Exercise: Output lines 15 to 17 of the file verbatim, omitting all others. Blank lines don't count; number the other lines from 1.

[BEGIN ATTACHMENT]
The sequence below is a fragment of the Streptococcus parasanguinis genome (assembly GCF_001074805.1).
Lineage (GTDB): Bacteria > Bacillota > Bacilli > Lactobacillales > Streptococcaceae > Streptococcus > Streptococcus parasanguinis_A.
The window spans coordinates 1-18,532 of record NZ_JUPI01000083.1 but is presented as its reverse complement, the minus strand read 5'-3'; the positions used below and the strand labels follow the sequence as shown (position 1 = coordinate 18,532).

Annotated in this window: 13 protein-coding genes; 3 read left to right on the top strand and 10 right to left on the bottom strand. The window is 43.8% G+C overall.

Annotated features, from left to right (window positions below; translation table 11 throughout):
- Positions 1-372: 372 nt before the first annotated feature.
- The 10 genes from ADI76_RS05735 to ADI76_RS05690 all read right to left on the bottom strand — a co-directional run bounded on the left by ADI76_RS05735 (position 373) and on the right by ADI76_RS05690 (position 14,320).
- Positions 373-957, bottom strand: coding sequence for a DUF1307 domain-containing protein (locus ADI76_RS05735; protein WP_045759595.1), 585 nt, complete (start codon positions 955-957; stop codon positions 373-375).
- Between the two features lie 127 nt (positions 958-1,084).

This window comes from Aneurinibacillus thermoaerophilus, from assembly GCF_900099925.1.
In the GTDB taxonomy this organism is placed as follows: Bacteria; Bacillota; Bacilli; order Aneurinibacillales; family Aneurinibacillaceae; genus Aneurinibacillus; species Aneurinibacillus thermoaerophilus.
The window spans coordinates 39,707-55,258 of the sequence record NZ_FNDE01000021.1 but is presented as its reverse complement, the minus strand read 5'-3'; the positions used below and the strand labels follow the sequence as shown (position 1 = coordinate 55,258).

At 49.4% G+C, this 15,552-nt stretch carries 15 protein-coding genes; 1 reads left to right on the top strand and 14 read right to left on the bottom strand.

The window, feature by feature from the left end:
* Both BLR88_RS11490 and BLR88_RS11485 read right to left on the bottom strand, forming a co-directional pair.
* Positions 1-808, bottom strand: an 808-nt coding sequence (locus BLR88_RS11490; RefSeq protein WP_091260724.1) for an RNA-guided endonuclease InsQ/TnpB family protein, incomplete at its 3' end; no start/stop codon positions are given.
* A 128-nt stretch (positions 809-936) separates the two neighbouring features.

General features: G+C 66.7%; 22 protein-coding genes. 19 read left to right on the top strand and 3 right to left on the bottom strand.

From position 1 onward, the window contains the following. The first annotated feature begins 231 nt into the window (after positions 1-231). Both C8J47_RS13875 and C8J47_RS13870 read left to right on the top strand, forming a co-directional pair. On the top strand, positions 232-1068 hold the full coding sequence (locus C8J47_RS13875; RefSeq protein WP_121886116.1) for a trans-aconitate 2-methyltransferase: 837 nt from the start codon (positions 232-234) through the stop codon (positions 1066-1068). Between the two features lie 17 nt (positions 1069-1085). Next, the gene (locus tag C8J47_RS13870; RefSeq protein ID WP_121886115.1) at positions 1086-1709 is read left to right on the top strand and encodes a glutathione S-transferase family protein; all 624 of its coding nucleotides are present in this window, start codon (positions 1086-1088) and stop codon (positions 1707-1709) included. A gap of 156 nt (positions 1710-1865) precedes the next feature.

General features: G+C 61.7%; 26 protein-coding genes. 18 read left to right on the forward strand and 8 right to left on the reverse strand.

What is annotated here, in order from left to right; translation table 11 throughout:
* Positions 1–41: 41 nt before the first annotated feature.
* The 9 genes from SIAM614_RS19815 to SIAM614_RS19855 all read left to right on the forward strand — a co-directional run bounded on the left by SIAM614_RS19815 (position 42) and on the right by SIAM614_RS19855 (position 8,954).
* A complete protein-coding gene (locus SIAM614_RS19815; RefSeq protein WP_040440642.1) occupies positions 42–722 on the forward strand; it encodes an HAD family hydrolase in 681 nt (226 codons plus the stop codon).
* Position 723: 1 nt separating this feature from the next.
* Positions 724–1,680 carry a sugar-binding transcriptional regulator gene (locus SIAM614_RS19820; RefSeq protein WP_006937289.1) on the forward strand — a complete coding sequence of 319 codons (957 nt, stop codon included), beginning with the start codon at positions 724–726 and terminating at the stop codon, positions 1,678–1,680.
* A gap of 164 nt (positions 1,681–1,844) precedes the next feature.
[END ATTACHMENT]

* Both BLR88_RS11490 and BLR88_RS11485 read right to left on the bottom strand, forming a co-directional pair.
* Positions 1-808, bottom strand: an 808-nt coding sequence (locus BLR88_RS11490; RefSeq protein WP_091260724.1) for an RNA-guided endonuclease InsQ/TnpB family protein, incomplete at its 3' end; no start/stop codon positions are given.
* A 128-nt stretch (positions 809-936) separates the two neighbouring features.